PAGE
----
8. M. Khajavikhan, A. Simic, M. Katz, J. H. Lee, B. Slutsky, A. Mizrahi, V. Lomakin, and Y. Fainman, “Thresholdless nanoscale coaxial lasers,” Nature 482(7384), 204–207 (2012). [CrossRef] [PubMed]

]. It should be noted that conventional lasers also exhibit short-wavelength shift of the emission peak which, however, corresponds to the decrease of the refractive index of the cavity material and, thus, the shorter wavelength in order to conserve the 2π phase accumulation per round trip [26

26. J. G. Mendoza‐Alvarez, F. D. Nunes, and N. B. Patel, “Refractive index dependence on free carriers for GaAs,” J. Appl. Phys. 51(8), 4365–4367 (1980). [CrossRef]

].

Figure 2(b) shows the LWE as the function of injected carrier density taking into account the shift of the spasing wavelength as discussed above. The figure shows the characteristic decrease of LWE with the carrier density at low injection currents followed by a small increase and saturation with the increase of carrier density. Generally, this behavior is determined by several competing effects, the simplified intuitive explanation may involve the reduction of to the relative carrier’s noise with the increase of the overall carriers’ density, similarly to the situation in bulk semiconductors [25

25. W. W. Chow and S. W. Koch, Semiconductor-Laser Fundamentals: Physics of the Gain Materials (Springer, 1999).

]. The further increase to the carrier’s densities in the case of spaser leads to refractive index changes in the surrounding of the resonator resulting in the shift of the emission line wavelength and, subsequently, leading to a more complicated LWE behavior. The data were recast to show the spaser linewidth dependence (Δν~(α2+1)/n (Fig. 2(c)). The carrier density (n) dependent gain profile of semiconductors and dispersive nature of LSP resonances result in the dispersion of the LWE, and, as the result, the deviation of the spaser linewidth from the classical ‘one over power’ proportionality. The spaser linewidth exhibits monotonic narrowing with the injection current, similarly to the recently reported results [8

8. M. Khajavikhan, A. Simic, M. Katz, J. H. Lee, B. Slutsky, A. Mizrahi, V. Lomakin, and Y. Fainman, “Thresholdless nanoscale coaxial lasers,” Nature 482(7384), 204–207 (2012). [CrossRef] [PubMed]

]. Moreover, the shape of the curve on Fig. 2(c) has similar behavior to the linewidth, reported at [5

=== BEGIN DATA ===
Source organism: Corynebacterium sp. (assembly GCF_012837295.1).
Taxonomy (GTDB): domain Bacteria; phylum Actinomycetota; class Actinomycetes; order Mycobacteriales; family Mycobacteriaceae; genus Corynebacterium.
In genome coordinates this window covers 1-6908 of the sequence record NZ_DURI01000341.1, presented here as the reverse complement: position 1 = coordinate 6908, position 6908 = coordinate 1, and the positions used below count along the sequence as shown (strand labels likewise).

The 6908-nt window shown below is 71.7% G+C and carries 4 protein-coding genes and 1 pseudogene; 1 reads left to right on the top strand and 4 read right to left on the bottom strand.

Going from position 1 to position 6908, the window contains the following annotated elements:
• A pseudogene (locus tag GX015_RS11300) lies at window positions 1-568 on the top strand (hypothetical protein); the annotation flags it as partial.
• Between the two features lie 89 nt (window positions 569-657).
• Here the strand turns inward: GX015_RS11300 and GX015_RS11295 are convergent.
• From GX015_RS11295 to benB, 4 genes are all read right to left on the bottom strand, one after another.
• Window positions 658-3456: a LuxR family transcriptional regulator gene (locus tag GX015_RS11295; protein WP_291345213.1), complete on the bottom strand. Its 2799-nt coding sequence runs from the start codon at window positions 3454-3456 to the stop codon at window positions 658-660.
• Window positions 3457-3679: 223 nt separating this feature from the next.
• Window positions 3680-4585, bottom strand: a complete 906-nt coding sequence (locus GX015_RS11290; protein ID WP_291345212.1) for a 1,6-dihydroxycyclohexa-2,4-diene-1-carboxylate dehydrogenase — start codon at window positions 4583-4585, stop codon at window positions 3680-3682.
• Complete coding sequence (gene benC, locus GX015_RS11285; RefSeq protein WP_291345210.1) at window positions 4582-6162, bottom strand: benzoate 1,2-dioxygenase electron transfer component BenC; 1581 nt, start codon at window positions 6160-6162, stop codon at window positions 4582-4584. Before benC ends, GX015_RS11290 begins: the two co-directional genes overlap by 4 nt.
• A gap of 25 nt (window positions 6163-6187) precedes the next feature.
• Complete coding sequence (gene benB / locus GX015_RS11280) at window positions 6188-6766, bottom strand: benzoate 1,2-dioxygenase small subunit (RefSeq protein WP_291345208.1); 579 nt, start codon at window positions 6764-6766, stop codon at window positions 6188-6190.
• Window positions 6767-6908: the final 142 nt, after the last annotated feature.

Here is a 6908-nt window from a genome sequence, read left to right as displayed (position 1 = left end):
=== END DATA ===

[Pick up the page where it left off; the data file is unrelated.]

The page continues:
5. M. T. Hill, Y.-S. Oei, B. Smalbrugge, Y. Zhu, T. de Vries, P. J. van Veldhoven, F. W. M. van Otten, T. J. Eijkemans, J. P. Turkiewicz, H. de Waardt, E. J. Geluk, S.-H. Kwon, Y.-H. Lee, R. Nötzel, and M. K. Smit, “Lasing in metallic-coated nanocavities,” Nat. Photonics 1(10), 589–594 (2007). [CrossRef]

].

The distinctive difference between plasmonic-based lasers and conventional lasers is that the quality factors of the resonators used in the former case, metal particles, are generally of order of 10-100 resulting in the very broadband spectral response (Fig. 3
Fig. 3 Schematics of the gain and cavity spectral responses in the case of a conventional laser and a plasmonic nanolaser: (red solid lines) gain profile for different carrier densities, (green dashed-dotted line) LSP resonance, (blue dotted lines) laser (Fabry-Perot) cavity resonances.
). Typical quality factors of the resonators of high-quality semiconductor laser is over 1000 with and much higher for other lasers [24

24. L. A. Coldren and S. W. Corzine, Diode lasers and photonic integrated circuits (Wiley-Blackwell 1995).

]. The mode selection in classical laser system results from the interplay of sharp-resonant cavity modes competing for the gain, while the spaser operation frequency is determined by the material gain properties. Therefore, we assumed that the LSP resonance is relatively flat in the vicinity of the gain line (Fig. 3). The gain bandwidth in bulk semiconductors could exceed 100nm and reach values of ~1000 cm−1. Complex plasmonic structures may, however, support number of the so-called dark modes obeying non-exponential decay laws [27

27. P. Ginzburg and A. V. Zayats, “Non-exponential decay of dark localized surface plasmons,” Opt. Express 20(6), 6720–6727 (2012). [CrossRef] [PubMed]

] with much shaper resonances and higher quality factors, governed mainly by material loss; these will be of main importance for spasers, while conventional bright LSP modes are important for plasmonic-based nanolasers. The difference in LWE between dark and bright modes (if the far field radiation is neglected) will enter via the dispersion of the spectral parameter and will depend on specific spaser realization.

4. Conclusion

We have developed the theory to introduce the time dependence in the description of spaser action through the dispersion of the spectral parameter, describing the localized surface plasmon spectrum. This has allowed investigations of the spaser and plasmonic nanolaser linewidth properties. The developed theory predicts significant linewidth enhancement with an order of magnitude broadening of the output spectrum in the case of the active medium based on bulk GaAs, with the deviation of the spaser linewidth from the classical ‘one over spasing power’ proportionality. The developed theory could be of potential interest to rapidly developing nano-plasmonic devises with incorporated gain [28

28. O. Hess, J. B. Pendry, S. A. Maier, R. F. Oulton, J. M. Hamm, and K. L. Tsakmakidis, “Active nanoplasmonic metamaterials,” Nat. Mater. 11(7), 573–584 (2012). [CrossRef] [PubMed]

].

Acknowledgments

This work has been supported by EPSRC (UK). P. Ginzburg acknowledges The Royal Society for a Newton International Fellowship and Yad Hanadiv for Rothschild Fellowship.